Impressions of … Broken (Rufus Norris)

broken

what is this? a coming-of-age drama or a suburban social realist parable? – a combo that must have made the pitch catnip for the commissioning execs at the bfi – I don’t think the film resolved these two: it plumped for the coming-of-age through line, but this didn’t really blend with the conflicts in the cul-de-sac [the setting is a cul-de-sac in North London], the two separated when they should have emulsified
still the combination did produce a thrilling first scene, when Oswald suddenly attacks Rick after his odd, but friendly exchange with ‘Skunk’, our heroine; the quirky blindsided by the aggressive – a moment so good we have to see it twice

This kind of material –  moralistic domestic suburban strife – could have been very tedious so I suppose we should be thankful the film chose to take the kid’s perspective
as consequence we get nimble non-linear editing – cutting forward, back, across (à la Donald Cammell) – which lends some (very) familiar scenes a refreshing, occasionally perplexing sense of weightlessness, then again this impressionistic style is exactly how you’d expect the ‘carefree childhood’ sequences to be filmed, apparently this is how kids experience the world …

A pleasant watch with a lovely natural performance from newcomer Eloise Laurence, Tim Roth luxuriating in his a nicely turned bourgeois role. Rory Kinnear is a powerhouse and the girl playing his youngest daughter, Martha Bryant, a terrifying little bully (oh, how my heart sank when the bullying storyline appeared), also a lovely tender moment between Archie (Tim Roth) and his Polish ‘housemaid/nanny’ involving a clothes-peg …

A pity then that after the halfway mark the fizz goes out of the story and the plot comes crashing down, literally, when Rick accidentally pushing his mother downstairs, to her death, a contrivance mitigated only slightly by not being shown, indeed, this entire sequence was (badly) contrived: a raucous house party seems to be winding down, the three hosts are dozing on the sofa, what time of night must this be, do you think? the early hours perhaps, but wait, this is also the time that Rick is brought home from the mental hospital with his mother waiting with a cake, so that can’t be right, but it doesn’t matter, the important thing is for Rick to encounter the obnoxious neighbours, who had driven him to the brink, when he arrives, an encounter which will push him over the edge, his father forgot to buy milk on the way home and so absents himself before the crucial moment, while no one in the cul-de-sac has been bothered by the loud music blaring from the home of three delinquent girls whose father was arrested earlier in the day, no disturbance at all.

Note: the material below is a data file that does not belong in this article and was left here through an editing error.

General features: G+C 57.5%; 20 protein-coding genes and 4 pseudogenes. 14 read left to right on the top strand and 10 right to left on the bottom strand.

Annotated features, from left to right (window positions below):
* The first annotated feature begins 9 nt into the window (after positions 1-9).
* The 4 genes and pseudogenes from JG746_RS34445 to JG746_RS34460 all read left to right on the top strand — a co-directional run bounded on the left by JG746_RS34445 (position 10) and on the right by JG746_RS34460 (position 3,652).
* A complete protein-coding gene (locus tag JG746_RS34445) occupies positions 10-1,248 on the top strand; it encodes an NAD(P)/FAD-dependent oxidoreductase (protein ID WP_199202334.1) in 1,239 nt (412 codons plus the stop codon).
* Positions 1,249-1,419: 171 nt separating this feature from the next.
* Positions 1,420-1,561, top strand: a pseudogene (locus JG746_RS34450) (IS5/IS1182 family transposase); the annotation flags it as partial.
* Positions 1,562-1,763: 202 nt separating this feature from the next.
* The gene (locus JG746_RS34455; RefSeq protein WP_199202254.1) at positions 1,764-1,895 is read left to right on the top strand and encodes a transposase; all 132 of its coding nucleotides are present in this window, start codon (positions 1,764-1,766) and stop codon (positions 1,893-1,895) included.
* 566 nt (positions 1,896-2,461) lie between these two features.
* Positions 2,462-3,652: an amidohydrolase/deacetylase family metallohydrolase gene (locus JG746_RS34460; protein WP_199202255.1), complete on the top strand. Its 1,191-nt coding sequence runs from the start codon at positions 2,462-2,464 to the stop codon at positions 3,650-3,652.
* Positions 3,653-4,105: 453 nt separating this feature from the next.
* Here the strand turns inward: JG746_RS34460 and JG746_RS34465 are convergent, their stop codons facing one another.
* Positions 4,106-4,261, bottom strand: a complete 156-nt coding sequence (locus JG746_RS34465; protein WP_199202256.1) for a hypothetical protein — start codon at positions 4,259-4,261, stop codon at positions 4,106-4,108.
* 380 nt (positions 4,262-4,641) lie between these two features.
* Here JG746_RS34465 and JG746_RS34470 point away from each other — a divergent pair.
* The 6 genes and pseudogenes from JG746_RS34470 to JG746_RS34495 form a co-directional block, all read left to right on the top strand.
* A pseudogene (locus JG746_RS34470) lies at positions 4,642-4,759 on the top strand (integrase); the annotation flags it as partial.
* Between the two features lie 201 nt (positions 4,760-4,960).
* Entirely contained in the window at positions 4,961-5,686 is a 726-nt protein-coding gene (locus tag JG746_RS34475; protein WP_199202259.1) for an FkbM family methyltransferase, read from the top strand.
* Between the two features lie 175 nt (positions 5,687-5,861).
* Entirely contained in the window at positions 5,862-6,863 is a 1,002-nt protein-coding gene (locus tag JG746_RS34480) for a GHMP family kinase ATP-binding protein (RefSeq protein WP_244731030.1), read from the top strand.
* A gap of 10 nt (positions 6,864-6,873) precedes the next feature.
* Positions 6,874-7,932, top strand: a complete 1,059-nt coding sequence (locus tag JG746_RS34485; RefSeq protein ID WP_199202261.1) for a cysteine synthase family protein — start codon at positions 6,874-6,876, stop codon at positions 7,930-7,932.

I wonder how it played in the original novel … maybe the mental hospital was somewhere on Dartmoor and it was a twelve-hour round trip to collect him, maybe the two incidents didn’t coincide in quite the same way, if at all.

broken_danielclay

Yes, this was adapted from a novel, that’ll be why it had such a large cast of characters and sought to give them most of them some dimension of humanity:
a quick study of the blurb for the novel flags some revealing divergences: the girl’s fascination with Rick, her neighbour seems, curiously, to be dramatized more in the novel than the film, here they show her regarding each other from the window opposite from time to time – (would his parents really have given Rick the front bedroom, typically the location of the master bedroom? I don’t think so) – that’s it really, Skunk is more preoccupied with going to the big school, sex, and being bullied, and her two cohorts (her brother and her ‘boyfriend’) don’t get involved in Rick’s story, did they feel the drama of the main plot was too intense and calculated they would get away with it if they layered it underneath the coming-of-age story? they were right on the first point, I suspect, and judging by the awards, they more than got away with it

But what does all this mean?
The girl, Skunk, suffers from type 1 diabetes and ultimately uses it to place herself at extreme risk (or the story uses it, I’m not sure which) in order to ‘leave and come back’ – hence the purgatorial schtick in a church filled with all the people in her life ; on the other hand, it gives us a heart-warming symmetry between beginning and end, with her father sat by her side at the incubator and when she awakes from her coma, this left me (the audience) feeling good as the credits rolled
but there was plenty middle class paranoia in the rest of it, a family of obnoxious ‘plebs’ terrorize the weak – to the point of mass murder! – and a mild-mannered self-righteous solicitor can’t do anything about it, but nature delivers her judgement on the slut making false accusations: she dies of the complications of a miscarriage, neatly also punishing her ignorant thug of a father, the solicitor meanwhile is rewarded for his quiet virtue not only with the ‘return’ of his daughter, but also with the gift of a sexy Polish nanny/girlfriend
But none of this moralizing satisfies me, especially the latter – I wanted the nanny all for myself!

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